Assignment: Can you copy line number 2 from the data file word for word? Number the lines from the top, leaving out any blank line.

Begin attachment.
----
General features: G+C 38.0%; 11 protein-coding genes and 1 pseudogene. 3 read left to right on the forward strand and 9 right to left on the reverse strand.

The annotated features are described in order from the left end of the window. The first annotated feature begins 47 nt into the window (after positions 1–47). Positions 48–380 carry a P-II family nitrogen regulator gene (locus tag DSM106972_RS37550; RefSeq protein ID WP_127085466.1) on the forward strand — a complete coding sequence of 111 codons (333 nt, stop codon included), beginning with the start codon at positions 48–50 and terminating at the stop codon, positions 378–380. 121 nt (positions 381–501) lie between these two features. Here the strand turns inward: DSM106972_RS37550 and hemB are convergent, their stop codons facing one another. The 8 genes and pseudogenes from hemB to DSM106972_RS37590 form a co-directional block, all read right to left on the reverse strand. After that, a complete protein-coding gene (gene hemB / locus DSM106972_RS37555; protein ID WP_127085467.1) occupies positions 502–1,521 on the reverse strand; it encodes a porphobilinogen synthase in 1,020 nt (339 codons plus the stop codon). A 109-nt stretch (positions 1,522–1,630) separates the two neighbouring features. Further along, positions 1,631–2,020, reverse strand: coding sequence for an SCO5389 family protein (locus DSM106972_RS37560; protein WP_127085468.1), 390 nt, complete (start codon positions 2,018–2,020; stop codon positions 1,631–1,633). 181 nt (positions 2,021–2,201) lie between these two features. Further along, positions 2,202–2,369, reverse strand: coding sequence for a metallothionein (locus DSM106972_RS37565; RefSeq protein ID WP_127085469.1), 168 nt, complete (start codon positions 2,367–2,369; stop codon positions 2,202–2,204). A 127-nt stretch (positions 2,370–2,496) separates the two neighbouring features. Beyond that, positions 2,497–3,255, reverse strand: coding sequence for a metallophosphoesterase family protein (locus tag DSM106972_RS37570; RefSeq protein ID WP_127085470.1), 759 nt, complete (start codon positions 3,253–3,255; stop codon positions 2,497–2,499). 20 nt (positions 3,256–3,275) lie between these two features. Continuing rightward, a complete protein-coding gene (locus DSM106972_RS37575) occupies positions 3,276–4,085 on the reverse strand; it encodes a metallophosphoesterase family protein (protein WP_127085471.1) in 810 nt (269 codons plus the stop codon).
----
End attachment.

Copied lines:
The annotated features are described in order from the left end of the window. The first annotated feature begins 47 nt into the window (after positions 1–47). Positions 48–380 carry a P-II family nitrogen regulator gene (locus tag DSM106972_RS37550; RefSeq protein ID WP_127085466.1) on the forward strand — a complete coding sequence of 111 codons (333 nt, stop codon included), beginning with the start codon at positions 48–50 and terminating at the stop codon, positions 378–380. 121 nt (positions 381–501) lie between these two features. Here the strand turns inward: DSM106972_RS37550 and hemB are convergent, their stop codons facing one another. The 8 genes and pseudogenes from hemB to DSM106972_RS37590 form a co-directional block, all read right to left on the reverse strand. After that, a complete protein-coding gene (gene hemB / locus DSM106972_RS37555; protein ID WP_127085467.1) occupies positions 502–1,521 on the reverse strand; it encodes a porphobilinogen synthase in 1,020 nt (339 codons plus the stop codon). A 109-nt stretch (positions 1,522–1,630) separates the two neighbouring features. Further along, positions 1,631–2,020, reverse strand: coding sequence for an SCO5389 family protein (locus DSM106972_RS37560; protein WP_127085468.1), 390 nt, complete (start codon positions 2,018–2,020; stop codon positions 1,631–1,633). 181 nt (positions 2,021–2,201) lie between these two features. Further along, positions 2,202–2,369, reverse strand: coding sequence for a metallothionein (locus DSM106972_RS37565; RefSeq protein ID WP_127085469.1), 168 nt, complete (start codon positions 2,367–2,369; stop codon positions 2,202–2,204). A 127-nt stretch (positions 2,370–2,496) separates the two neighbouring features. Beyond that, positions 2,497–3,255, reverse strand: coding sequence for a metallophosphoesterase family protein (locus tag DSM106972_RS37570; RefSeq protein ID WP_127085470.1), 759 nt, complete (start codon positions 3,253–3,255; stop codon positions 2,497–2,499). 20 nt (positions 3,256–3,275) lie between these two features. Continuing rightward, a complete protein-coding gene (locus DSM106972_RS37575) occupies positions 3,276–4,085 on the reverse strand; it encodes a metallophosphoesterase family protein (protein WP_127085471.1) in 810 nt (269 codons plus the stop codon).